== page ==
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51: Intersectional Environmentalist: Harnessing the Power of Interdependent Community with Diandra Marizet Esparza

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“(Environmental Intersectionalism) not only acknowledges these human interdependencies and links and connections but brings them to the forefront of environmental activism without minimizing or silencing covert, discreet forms of oppression.”

– Diandra Marizet Esparza
Episode #51

Overview

In this episode of What the Fundraising Podcast…

When an online community goes from 10k to 500k members seemingly overnight, there’s definitely some secret sauce involved. In this episode of What the Fundraising we learn from Diandra Marizet Esparza, the co-founder and Executive Director of Intersectional Environmentalist (IE), about why the platform has resonated so profoundly. It starts with understanding the way that cultural identities shape nature and nature shapes cultural identity, and that the two cannot be disconnected. At the core of IE is a commitment to activating community among those whose voices have been long ignored – the very citizens most deeply and directly impacted by environmental injustices.

First breaking down the historical context and meaning of “intersectional environmentalism,”  Diandra goes on to explain the organic evolution of IE and its mission to revolutionize business as usual among environmental decision-makers, educational and political systems, and the non-profit industrial complex. Starting with a micro-budget and tiny team, the group has shared its message and galvanized support by crafting thoughtful messaging and reaching out through a broad range of social media. 

Environmental and conservation groups of all sizes have something to learn from the way IE promotes a high-profile value proposition for brands seeking both to do good and be good. And their platform is full of resources and networking tools available to all! 

In this episode, you’ll learn tips for strengthening partnerships and get a glimpse into how this social media powerhouse keeps everything going. “This (new language of intersectionality) has been a beautiful tool for calling on the environmental movement as a whole to completely shift the narrative,” says Diandra. Millions have been drawn to this vibrant new platform, a place that invites everyone to be seen and heard. 

If you’d like to take a deeper dive into understanding this new approach to environmental healing, IE has an informative book available in print and audible formats: “Intersectional Environmentalist: How to Dismantle Systems of Oppression to Protect People + Planet,” by Leah Thomas. You’ll also want to check out IE’s new podcast, The Joy Report.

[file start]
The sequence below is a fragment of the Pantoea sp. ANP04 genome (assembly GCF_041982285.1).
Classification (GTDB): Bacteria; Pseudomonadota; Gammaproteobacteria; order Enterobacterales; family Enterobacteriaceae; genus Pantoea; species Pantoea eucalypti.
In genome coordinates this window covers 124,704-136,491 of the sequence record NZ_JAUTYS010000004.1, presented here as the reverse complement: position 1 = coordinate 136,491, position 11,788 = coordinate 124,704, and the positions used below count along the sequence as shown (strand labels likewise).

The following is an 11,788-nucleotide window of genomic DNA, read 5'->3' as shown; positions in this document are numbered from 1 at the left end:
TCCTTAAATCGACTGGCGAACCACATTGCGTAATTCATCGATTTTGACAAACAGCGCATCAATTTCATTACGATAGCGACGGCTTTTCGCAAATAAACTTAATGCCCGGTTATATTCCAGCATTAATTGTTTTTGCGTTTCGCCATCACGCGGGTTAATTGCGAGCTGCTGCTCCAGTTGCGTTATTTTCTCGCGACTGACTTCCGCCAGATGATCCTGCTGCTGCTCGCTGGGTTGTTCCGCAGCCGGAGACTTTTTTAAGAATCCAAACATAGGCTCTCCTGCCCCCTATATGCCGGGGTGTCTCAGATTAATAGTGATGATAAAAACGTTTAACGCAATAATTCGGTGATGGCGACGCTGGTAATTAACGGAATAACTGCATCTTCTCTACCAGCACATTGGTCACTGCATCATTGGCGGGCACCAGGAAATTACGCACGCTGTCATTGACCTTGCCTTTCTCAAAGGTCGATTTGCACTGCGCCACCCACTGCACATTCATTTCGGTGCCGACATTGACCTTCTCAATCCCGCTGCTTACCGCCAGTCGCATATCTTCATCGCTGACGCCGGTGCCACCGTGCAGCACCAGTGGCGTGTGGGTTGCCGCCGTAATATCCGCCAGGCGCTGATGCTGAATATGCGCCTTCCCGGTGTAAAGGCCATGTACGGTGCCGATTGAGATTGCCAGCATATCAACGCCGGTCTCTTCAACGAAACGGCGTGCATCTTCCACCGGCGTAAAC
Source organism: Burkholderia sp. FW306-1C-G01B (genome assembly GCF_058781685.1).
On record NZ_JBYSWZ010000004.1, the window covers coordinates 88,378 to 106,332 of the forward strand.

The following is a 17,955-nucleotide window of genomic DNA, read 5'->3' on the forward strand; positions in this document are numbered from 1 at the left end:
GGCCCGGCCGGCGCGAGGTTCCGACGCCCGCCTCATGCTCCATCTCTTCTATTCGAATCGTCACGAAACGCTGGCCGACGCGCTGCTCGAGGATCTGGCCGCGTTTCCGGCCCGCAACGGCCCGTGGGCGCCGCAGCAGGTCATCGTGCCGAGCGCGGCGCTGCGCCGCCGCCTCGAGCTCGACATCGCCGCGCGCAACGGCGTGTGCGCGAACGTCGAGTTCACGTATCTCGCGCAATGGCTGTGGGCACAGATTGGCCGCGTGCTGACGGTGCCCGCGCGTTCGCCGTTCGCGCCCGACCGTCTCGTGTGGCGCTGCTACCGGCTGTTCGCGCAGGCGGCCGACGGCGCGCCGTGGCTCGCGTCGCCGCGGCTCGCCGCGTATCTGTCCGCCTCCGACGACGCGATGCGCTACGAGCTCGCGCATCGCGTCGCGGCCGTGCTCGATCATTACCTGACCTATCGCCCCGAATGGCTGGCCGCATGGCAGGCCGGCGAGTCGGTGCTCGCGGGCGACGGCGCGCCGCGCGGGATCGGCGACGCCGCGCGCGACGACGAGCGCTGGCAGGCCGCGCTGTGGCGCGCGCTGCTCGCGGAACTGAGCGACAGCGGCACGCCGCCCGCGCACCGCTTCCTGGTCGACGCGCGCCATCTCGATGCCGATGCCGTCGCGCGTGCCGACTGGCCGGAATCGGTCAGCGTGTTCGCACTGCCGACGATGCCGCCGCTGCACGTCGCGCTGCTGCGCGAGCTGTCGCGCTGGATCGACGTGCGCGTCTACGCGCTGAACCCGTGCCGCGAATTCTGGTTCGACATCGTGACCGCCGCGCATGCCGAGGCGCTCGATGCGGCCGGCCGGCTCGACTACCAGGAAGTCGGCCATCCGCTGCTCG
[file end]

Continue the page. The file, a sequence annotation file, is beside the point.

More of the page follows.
And the learn more about how to raise money from the right funders in a way that is aligned and in integrity with the work of your organization, make sure to check out the Power Partners Formula and register for my free masterclass here.

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Get to know the Intersectional Environmentalist’s Mission:

We hope to empower + instill joy in people of color and historically excluded communities by amplifying the incredible legacies of diverse people in the environmental space throughout history and in the present – because we believe in representation, and an understanding that they have always been part of environmental history, we’ll empower a new generation of environmentalists and reshape the future of environmentalism to one that is rooted in equity and inclusion.

We seek to bridge the understanding gap and provide accessible educational resources for those who want to learn and guidance and direction for organizations looking to shift their narrative. We are also movement connectors, leading people to initiatives and organizations they can support in their local community.

Learn more at: https://www.intersectionalenvironmentalist.com/

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I teach nonprofit fundraisers to bring in more gifts from the RIGHT donors… so they can stop hounding people for money. Fundraising doesn’t have to be uncomfortable.

MALLORY ERICKSON

episode transcript

Mallory Erickson: Welcome Everyone. I am so excited to be here today with Diandra Marizet Esparza. And thank you for joining me for this conversation. 

Diandra Marizet Esparza: Thanks for having me. I’m so excited.

Mallory Erickson:  So let’s just dive right in. Tell everyone who you are. What brings you to this conversation today. And just a little bit about your background.

Diandra Marizet Esparza: Oh my gosh. Yes, absolutely. Hey everybody, thanks for tuning in. My name is Diandra Marizet Esparza, as we said, and I am a co-founder and currently very humbly serving as the executive director of Intersectional Environmentalist, which I’m sure we’re going to talk about. But over the past few years, I have been creating a lot of space for conversations and gatherings to build community around all things sustainability across fashion and tech and agriculture outdoor spaces. 

And I am just really passionate about the ways that our cultural identities really shaped the relationships that we have with nature. And likewise, the way nature shapes our cultural identities. And the work that I do really is to showcase that the study of all of this ultimately shows how connected we all are to nature and to each other. And it’s been a wild ride over the past few years, and I’m super, super stoked to be here. 

Mallory Erickson: Can you start maybe by just telling us a little bit about what that means, the intersection between culture and the environment, and maybe even in your own learning journey around that, what’s been the biggest surprise.

Diandra Marizet Esparza: Yeah, so I recently wrote a fun little poem that took me a really long time, but more so in a good way. I was just being intentional with it. I was having so much fun with it. I wrote a poem for Bonnie Wright’s  new platform, which was super fun. I was super jazzed that she reached out and asked me to write it.